August 7, 2017

Review: All Systems Red

All Systems Red All Systems Red by Martha Wells
My rating: 4 of 5 stars

I was originally going to give this three stars, but I've been thinking about it ever since I read it. It's a book that sneaks up on you and lingers in the mind, and any book that does that deserves to be rewarded.

The best thing about this book is, of course, the character of Murderbot: a self-aware SecUnit (security android) who has hacked its own governor module and removed the strictures that define its existence as a corporate-owned property. (The extent to which Murderbot--a cranky, snarky misanthrope who just wants to avoid interacting with people, read its books watch its downloaded entertainment feeds and be left alone--can be compared to this reviewer is left as an exercise for the reader.) Unfortunately, the planetary exploration team that has hired it comes under sudden attack, and it's left to Murderbot and its clients to figure out who is trying to kill them and why.

(Yes, the term "it" applies here, as Murderbot is a sexless, genderless android. There's also a fascinating throwaway bit of backstory wherein Murderbot reveals its governor module failed before, resulting in the deaths of 57 people, and it hacked the replacement module to prevent this from ever happening again. I hope this is explored in subsequent volumes.)

The story is fairly pedestrian and quickly resolved, but it's Murderbot's voice that carries the day. Througout most of the book it doesn't know what it wants (other than the next episode of its favorite entertainment feed), but once the crisis is over and its contract has been bought out by the grateful humans whose lives it saved, it realizes that what it's supposed to want and what it actually does want are two different things.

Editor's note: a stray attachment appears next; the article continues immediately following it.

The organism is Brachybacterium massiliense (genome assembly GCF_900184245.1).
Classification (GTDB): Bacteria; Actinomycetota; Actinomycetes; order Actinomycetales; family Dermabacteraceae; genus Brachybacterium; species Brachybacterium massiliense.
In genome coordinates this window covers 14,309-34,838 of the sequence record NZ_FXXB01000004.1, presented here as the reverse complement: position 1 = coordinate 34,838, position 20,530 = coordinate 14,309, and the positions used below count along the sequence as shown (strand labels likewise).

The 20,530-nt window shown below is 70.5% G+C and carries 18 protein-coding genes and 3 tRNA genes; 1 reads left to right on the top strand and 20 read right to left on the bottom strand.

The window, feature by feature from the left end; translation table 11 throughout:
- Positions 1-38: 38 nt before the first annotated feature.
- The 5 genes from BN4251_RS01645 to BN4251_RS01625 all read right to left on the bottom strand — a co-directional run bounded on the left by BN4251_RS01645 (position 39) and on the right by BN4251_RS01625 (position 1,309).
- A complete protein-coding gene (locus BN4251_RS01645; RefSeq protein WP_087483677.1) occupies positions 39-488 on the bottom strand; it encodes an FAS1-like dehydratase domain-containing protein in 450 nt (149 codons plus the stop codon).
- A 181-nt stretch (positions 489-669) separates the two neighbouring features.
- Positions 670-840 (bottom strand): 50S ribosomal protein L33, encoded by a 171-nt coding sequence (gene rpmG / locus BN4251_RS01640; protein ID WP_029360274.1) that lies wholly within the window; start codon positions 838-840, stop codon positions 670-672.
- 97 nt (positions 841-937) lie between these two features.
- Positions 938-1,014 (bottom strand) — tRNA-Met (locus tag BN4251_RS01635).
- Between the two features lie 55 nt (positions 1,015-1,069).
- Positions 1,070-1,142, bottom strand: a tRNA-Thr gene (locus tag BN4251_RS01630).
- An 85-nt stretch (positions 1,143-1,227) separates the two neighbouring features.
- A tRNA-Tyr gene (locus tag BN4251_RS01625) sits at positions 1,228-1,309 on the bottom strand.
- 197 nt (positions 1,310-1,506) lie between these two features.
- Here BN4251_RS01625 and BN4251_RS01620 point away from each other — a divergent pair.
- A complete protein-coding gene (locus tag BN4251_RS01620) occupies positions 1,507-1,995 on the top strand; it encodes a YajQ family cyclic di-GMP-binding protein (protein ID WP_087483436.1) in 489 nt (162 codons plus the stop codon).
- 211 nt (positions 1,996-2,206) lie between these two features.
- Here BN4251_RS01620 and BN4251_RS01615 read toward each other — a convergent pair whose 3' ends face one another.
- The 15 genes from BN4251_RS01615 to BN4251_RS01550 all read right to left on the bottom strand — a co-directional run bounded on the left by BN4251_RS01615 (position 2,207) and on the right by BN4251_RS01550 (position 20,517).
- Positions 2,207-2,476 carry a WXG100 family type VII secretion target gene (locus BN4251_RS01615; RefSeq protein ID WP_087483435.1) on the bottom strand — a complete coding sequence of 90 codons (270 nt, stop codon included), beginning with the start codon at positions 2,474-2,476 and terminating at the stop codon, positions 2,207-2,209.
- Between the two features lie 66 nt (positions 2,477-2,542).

I didn't know what I would do on a farm. Clean the house? That sounded way more boring than security. Maybe it would work out. This was what I was supposed to want. This what what everything had always told me I was supposed to want.

Supposed to want.

I'd have to pretend to be an augmented human, and that would be a strain. I'd have to change, make myself do things I didn't want to do. Like talk to humans like I was one of them. I'd have to leave the armor behind.

For anyone who ever watched Star Trek: The Next Generation, Murderbot is the anti-Data. It's the furthest thing from the Pinocchio who wants to be human, and because of that it is as unique character I will definitely follow. The book ends with Murderbot taking off with a cargo transport, to make its own way and chart its own destiny.

I don't know what I want. I said that at some point, I think. But it isn't that, it's that I don't want anyone to tell me what I want, or to make decisions for me.

This is a lovely story, and I'm looking forward to the sequel.

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